We have all witnessed the impact of too much screen time on our own mood and on our children. We have heard about the importance of limiting our screen time, but often times we haven’t seen the specifics of what screen time limitations should look like or the detrimental effects of too much screen time. In the wake of the COVID-19 pandemic, a time that we have all been required to be on our screens more than normal (and may have streamed an extra show or seven for ourselves or our children) the need for a screen detox is inevitable. It may be helpful to explore together just what our screen hygiene looks like and how we can change it to increase digital wellness.
Averaging 7.5 hours of screen time per day, 8 to 18 year olds often suffer many difficulties due to steep overuse of screens. The developmental impact appears to be most determined not by what screens are doing to alter brain development, but rather by what we are missing when we spend our time engulfed in the sea of media. Sequestered in our homes, we neglect the rich benefits of outdoor green space which calms our nervous system and strengthens our attention span. The constant hue of blue light short-circuits our circadian rhythm as we shield ourselves from the sun. Exercise and its many benefits are traded for the slothful rhythm of autoplay, creating fertile ground for anxiety, insomnia, depression, and hyperactivity. Emotional regulation, conflict resolution, and our ability to understand cause and effect are all stunted when we and our children don’t enjoy the fruits of imaginative, free play and movement. Empathy, connection, and love are hampered when we substitute media for real embrace and eye to eye connection.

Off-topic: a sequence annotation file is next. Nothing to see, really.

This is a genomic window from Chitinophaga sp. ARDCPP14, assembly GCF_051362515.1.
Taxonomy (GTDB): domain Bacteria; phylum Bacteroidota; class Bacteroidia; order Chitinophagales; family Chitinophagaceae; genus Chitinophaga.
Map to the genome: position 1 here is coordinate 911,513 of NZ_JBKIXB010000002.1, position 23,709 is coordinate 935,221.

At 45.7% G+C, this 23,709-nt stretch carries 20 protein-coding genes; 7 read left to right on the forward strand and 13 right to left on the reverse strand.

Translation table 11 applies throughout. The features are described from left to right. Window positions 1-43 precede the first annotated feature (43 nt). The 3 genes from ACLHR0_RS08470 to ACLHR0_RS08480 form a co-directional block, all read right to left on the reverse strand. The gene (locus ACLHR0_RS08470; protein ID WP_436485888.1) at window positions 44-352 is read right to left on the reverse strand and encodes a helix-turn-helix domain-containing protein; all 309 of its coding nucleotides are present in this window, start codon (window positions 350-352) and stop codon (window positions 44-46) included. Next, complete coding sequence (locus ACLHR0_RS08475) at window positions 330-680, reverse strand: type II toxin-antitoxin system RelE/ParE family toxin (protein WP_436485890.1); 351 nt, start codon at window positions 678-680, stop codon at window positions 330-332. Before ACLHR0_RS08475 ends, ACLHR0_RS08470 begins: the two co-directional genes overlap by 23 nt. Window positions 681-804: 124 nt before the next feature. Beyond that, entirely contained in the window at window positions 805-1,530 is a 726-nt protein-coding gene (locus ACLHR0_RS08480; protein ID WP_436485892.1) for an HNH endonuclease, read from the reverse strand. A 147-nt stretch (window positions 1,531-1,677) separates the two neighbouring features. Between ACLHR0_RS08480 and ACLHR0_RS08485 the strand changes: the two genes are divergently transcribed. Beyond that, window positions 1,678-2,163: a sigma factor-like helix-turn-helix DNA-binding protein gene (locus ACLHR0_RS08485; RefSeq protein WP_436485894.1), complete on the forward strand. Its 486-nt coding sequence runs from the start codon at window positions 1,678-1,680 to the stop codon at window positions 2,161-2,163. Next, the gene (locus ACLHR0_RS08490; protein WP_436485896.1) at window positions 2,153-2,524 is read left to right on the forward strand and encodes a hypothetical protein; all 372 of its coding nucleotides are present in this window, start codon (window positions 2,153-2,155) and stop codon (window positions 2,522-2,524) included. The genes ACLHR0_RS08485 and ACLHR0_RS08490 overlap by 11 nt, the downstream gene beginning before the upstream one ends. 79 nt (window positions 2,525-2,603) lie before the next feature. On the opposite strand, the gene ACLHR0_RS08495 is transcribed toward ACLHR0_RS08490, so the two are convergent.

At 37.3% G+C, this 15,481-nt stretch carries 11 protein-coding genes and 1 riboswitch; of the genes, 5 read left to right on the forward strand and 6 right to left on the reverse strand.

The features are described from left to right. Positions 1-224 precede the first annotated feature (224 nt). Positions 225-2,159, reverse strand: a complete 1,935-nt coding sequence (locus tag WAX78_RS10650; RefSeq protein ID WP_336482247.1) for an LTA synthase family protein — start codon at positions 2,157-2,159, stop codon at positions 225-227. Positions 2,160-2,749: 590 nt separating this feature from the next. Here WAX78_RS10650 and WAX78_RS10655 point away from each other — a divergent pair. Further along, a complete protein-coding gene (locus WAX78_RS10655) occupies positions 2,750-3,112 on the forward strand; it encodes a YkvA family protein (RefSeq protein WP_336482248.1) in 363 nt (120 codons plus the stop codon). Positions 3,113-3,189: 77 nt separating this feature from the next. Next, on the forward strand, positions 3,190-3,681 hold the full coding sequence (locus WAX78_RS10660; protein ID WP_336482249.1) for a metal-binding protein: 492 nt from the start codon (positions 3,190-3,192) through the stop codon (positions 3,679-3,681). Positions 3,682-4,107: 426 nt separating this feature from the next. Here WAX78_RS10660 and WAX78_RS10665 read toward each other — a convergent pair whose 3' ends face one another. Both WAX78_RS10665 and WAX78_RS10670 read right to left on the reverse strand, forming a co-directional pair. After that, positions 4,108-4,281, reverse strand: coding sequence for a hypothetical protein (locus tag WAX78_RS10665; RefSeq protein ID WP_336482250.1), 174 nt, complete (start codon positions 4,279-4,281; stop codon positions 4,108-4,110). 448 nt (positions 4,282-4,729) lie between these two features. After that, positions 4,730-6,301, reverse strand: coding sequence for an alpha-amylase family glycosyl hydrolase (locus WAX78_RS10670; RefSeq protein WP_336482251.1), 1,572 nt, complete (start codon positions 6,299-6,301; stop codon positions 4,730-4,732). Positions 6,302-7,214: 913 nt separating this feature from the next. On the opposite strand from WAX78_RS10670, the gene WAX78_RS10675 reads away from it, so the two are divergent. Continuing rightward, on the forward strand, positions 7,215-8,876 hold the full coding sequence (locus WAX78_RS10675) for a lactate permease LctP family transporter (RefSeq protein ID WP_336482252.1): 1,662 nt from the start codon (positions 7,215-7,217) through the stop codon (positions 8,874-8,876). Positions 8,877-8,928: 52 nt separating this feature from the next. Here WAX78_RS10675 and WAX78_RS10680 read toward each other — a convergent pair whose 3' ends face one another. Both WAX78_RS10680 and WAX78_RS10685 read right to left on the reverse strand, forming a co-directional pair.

In the midst of a global pandemic, a temporary increase in screen time is to be expected. For many of us, it’s the only way we have made it through the day with any semblance of sanity! But however alluring the call to the sea of screens, we must return to the shore of digital wellness. Unfortunately, we can often feel lost at sea, with no way to find our way back. So what can we do? Here are some helpful guidelines to get us started, as well as some additional resources to promote digital wellness in our homes:
- Limit screen time for adults and children in the home.
- Curate our use of media, opting only for those things we enjoy and avoiding pointless browsing/binge watching.
- Assign times and spaces that screens are and are not allowed (ex: no screens at dinnertime and after 9:00pm or no screens or phones in bedrooms).
- Use software to protect children from inappropriate material.
- Model healthy screen usage for your children.
- Decrease screen time slowly as you work toward healthier limitations
- Consider a 24 hour “screen sabbath” once per week, when screens are off-limits.
Detoxing from our screen dependence will not be fun. But it is necessary if we are to enjoy and fully embrace the life, real life, that’s right in front of us.
Tiffany Raley, M.A.
Children and Media Tips from the American Academy of Pediatrics. (2018, May 1). Retrieved May 17, 2020, from https://www.aap.org/en-us/about-the-aap/aap-press-room/news-features-and-safety-tips/Pages/Children-and-Media-Tips.aspx
Infographics – Screen Time vs. Lean Time. (2018, January 29). Retrieved May 17, 2020, from https://www.cdc.gov/nccdphp/dnpao/multimedia/infographics/getmoving.html